Bill Morem

New 'Monster of Piedras Blancas' movie emerges at San Luis Obispo film festival

With Cayucos as backdrop, this film is a winner

bmorem@thetribunenews.comMarch 6, 2013 

Cayucos is in a class by itself. It thrives in a condition of understated cool by keeping a healthy respect for its ranching roots while hanging onto its beach scene, qualities that similarly defined Avila Beach before the town was rebuilt in faux funk with oil-spill dollars.

And where else but Cayucos can you find a place that a couple of movies dealing with a monster have been made? I make reference to the 1959 camp-classic “The Monster of Piedras Blancas” and its offspring “The Redemption of the Monster of Piedras Blancas,” which was shot early last summer and is in the San Luis Obispo International Film Festival’s lineup this Sunday at the Downtown Cinemas.

Both films were shot — by today’s movie-making standards — at ridiculously low budgets. The 1959 movie was produced for $50,000; its sequel, “Redemption,” was created for the princely sum of $3,000.

OK, the most recent version — which loosely pays homage to the plot of 1939’s “The Wizard of Oz” — was done on a shoestring budget as a “community project,” according to its director, Kerrigan Mahan, and used just a few film industry professionals while relying mostly on local talent. And, it should be noted that most of that $3,000 in production costs went to feeding the 50-plus individuals who labored as long as 14 hours a day to produce the roughly half-hour movie within 30 days.

That tempo demanded sunrise to late-night shoots, some of those taking multiple shots for a scene that may have taken two to four hours to capture. Mahan can’t say enough good things about the actors and behind-the-scene folks who carried out the grueling schedule.

So, what can you expect to see at this Sunday’s 4 p.m. screening? In a nutshell, lots of Cayucos as the film’s main character, Bella (played by Tess Endersby, the then-12-year-old daughter of Morro Bay Harbor director Eric Endersby), goes searching around town for surf mate Cass (played by Casimir Pulaski) who can’t be found. So Bella goes surfing by herself, which leads to the monster and the movie’s message of “love, acceptance, family and all things green.”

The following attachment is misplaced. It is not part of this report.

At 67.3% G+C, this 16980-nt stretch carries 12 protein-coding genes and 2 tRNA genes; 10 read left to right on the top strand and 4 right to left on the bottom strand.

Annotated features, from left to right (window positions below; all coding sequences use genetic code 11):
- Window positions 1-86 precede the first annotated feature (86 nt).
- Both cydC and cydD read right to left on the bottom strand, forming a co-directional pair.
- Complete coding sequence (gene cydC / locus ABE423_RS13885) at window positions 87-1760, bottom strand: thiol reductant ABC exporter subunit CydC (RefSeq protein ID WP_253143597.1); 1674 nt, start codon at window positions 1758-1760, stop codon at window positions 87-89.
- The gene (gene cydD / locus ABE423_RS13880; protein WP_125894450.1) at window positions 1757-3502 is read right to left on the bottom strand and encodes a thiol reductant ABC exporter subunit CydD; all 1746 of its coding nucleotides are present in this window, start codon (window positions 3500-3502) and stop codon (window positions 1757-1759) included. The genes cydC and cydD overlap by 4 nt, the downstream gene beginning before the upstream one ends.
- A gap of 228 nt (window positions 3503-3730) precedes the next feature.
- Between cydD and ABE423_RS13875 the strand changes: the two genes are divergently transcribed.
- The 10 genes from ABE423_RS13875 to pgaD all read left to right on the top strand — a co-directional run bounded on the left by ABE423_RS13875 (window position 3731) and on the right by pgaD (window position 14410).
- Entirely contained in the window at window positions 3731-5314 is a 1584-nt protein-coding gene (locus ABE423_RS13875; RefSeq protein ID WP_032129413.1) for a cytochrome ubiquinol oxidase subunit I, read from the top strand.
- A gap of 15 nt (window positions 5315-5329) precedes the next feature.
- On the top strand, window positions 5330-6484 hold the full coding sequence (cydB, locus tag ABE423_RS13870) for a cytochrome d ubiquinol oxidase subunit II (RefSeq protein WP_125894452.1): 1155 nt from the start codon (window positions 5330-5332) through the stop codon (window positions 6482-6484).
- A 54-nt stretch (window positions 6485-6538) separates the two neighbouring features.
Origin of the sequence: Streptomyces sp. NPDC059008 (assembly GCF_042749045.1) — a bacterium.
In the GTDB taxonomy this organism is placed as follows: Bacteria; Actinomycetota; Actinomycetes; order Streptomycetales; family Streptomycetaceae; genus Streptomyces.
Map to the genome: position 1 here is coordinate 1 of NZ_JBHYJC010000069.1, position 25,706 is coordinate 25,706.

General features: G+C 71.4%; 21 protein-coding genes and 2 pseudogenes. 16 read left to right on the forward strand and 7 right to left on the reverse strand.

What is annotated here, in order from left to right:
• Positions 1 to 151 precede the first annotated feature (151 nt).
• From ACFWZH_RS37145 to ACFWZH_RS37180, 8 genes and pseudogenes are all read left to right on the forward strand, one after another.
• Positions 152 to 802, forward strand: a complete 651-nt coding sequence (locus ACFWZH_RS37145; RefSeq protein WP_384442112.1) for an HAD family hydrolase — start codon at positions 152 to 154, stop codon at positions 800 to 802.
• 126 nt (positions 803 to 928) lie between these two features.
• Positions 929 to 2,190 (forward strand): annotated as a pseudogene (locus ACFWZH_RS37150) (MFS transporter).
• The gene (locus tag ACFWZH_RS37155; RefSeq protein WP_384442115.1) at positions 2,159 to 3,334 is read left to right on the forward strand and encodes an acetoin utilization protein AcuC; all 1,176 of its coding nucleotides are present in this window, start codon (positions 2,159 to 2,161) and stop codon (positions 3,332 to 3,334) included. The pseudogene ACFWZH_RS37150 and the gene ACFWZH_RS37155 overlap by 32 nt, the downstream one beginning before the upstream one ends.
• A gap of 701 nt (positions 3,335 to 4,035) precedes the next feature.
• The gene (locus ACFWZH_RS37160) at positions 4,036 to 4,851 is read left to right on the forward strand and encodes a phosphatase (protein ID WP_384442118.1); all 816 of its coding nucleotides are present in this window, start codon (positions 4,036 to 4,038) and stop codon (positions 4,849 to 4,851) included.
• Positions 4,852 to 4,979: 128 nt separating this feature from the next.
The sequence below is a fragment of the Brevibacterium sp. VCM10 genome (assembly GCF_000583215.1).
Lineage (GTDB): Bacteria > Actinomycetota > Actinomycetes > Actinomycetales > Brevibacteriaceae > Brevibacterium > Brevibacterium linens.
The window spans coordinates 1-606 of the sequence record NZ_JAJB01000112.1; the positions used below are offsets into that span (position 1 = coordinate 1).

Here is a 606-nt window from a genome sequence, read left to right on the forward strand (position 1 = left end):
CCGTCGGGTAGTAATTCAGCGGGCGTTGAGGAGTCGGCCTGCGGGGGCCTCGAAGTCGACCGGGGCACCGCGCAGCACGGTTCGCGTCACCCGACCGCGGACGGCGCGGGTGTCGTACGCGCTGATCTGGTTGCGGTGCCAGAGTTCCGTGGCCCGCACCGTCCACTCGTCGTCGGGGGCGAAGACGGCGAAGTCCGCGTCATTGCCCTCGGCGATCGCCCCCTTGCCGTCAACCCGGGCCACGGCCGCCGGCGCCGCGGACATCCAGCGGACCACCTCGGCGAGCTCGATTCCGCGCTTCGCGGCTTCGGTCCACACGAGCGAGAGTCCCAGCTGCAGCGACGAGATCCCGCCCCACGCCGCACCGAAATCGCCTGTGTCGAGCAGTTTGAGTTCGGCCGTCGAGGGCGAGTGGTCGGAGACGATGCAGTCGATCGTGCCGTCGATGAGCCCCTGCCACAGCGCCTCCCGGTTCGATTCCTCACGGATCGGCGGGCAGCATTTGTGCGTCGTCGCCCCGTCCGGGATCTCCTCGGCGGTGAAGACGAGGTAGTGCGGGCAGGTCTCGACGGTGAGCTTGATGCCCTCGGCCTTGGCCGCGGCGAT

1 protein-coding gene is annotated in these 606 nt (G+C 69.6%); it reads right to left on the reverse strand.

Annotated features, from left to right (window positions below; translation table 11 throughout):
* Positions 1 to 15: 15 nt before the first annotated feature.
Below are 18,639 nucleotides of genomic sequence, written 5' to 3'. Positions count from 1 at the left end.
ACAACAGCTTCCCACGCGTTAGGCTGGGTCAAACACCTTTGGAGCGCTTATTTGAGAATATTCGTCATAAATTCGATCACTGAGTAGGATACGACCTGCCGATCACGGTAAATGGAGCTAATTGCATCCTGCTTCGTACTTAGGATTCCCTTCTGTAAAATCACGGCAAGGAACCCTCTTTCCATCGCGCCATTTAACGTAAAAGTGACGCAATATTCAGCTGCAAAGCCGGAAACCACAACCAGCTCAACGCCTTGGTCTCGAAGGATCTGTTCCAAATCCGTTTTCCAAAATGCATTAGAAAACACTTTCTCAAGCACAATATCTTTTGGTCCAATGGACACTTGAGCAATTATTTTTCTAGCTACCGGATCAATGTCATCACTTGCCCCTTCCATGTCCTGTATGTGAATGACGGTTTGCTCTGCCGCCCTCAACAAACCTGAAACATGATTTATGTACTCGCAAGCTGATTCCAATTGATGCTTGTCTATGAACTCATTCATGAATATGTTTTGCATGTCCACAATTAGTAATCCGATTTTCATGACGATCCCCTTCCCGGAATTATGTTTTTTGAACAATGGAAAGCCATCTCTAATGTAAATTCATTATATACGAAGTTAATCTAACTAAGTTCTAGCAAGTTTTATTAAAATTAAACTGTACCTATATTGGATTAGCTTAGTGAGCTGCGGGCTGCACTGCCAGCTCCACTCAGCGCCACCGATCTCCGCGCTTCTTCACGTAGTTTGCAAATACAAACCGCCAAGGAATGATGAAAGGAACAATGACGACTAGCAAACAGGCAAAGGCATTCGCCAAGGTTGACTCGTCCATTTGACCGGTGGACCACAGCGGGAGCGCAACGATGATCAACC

(It should be noted right about now that I have a favorable bias with this film. The Lovely Sharita and I lived in Cayucos for a couple of years in the mid-70s, and became friends with Casimir at that time.)

All positive prejudices aside, the film is remarkable for its professional veneer. OK, so the Cave Room at the Madonna Inn was used as the monster’s lair — complete with a rap number — and the monster’s get-up looks a little rubbery; those are nits. By and large, the number of scenes that required set-ups from different angles, and the work done by area residents on a killer schedule is, well, delightful.

A lion’s share of that delight has to be laid at director Mahan’s feet, which have trod the entertainment boards since the 58-year-old was a kid.

Now a Morro Bay resident, Mahan’s father was a film editor, which meant exposure to a Movieola editing machine in his home. From there, he enjoyed a 30-year career in voiceovers in Hollywood, using his various dulcet and menacing tones in hundreds of commercials and films. Perhaps the pinnacle of his calling came when he was the voice of the evil villain Goldar in the “Power Rangers” series and movie.

Google up his name and you’ll find that he’s been “strangled, chased, run over, slugged, stabbed, shot, and set on fire.” Or that he’s voiced a “Mafioso, the hardened cop, the heavy breather, the talking dog.” The guy’s simply a pip behind the camera and in person.

And, if you wonder who the comely miss portraying the mermaid in “Redemption of the Monster of Piedras Blancas” is, look no further than Mahan’s wife Melanie. She’s a twofer for the film festival; she not only opens and closes the monster film, she can also be found in another festival offering, “Playing with Magic.”

It’s slated to run tonight at 7 at the Park Cinema in Paso Robles and at 10 a.m. Saturday at the Palm Theatre in San Luis.

The film deals with Partners in Equestrian Therapy, a county-based outfit that focuses on “the horse-human connection, the emotional and spiritual benefit of playing with horses.”

Redemption of monsters? The healing benefits of horseplay? They’re in a class by themselves; check ’em out.

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